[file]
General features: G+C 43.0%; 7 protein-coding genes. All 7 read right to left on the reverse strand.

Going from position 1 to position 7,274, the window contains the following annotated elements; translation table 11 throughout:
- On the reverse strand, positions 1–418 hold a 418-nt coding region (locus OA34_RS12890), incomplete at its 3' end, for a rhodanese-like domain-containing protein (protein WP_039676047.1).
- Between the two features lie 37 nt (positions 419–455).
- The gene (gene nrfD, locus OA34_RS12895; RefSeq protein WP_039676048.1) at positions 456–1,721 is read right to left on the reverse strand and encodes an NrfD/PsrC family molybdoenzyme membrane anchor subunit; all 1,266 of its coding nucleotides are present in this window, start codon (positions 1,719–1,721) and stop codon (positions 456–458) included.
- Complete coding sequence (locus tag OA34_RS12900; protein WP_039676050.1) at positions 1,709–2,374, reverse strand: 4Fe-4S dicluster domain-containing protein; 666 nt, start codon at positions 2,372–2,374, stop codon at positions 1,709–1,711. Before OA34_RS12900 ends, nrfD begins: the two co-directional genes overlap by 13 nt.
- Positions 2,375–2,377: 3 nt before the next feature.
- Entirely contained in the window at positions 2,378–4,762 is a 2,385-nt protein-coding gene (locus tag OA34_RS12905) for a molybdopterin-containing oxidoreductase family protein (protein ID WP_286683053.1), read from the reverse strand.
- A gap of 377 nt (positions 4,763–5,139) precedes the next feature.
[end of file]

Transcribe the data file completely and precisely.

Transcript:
General features: G+C 43.0%; 7 protein-coding genes. All 7 read right to left on the reverse strand.

Going from position 1 to position 7,274, the window contains the following annotated elements; translation table 11 throughout:
- On the reverse strand, positions 1–418 hold a 418-nt coding region (locus OA34_RS12890), incomplete at its 3' end, for a rhodanese-like domain-containing protein (protein WP_039676047.1).
- Between the two features lie 37 nt (positions 419–455).
- The gene (gene nrfD, locus OA34_RS12895; RefSeq protein WP_039676048.1) at positions 456–1,721 is read right to left on the reverse strand and encodes an NrfD/PsrC family molybdoenzyme membrane anchor subunit; all 1,266 of its coding nucleotides are present in this window, start codon (positions 1,719–1,721) and stop codon (positions 456–458) included.
- Complete coding sequence (locus tag OA34_RS12900; protein WP_039676050.1) at positions 1,709–2,374, reverse strand: 4Fe-4S dicluster domain-containing protein; 666 nt, start codon at positions 2,372–2,374, stop codon at positions 1,709–1,711. Before OA34_RS12900 ends, nrfD begins: the two co-directional genes overlap by 13 nt.
- Positions 2,375–2,377: 3 nt before the next feature.
- Entirely contained in the window at positions 2,378–4,762 is a 2,385-nt protein-coding gene (locus tag OA34_RS12905) for a molybdopterin-containing oxidoreductase family protein (protein ID WP_286683053.1), read from the reverse strand.
- A gap of 377 nt (positions 4,763–5,139) precedes the next feature.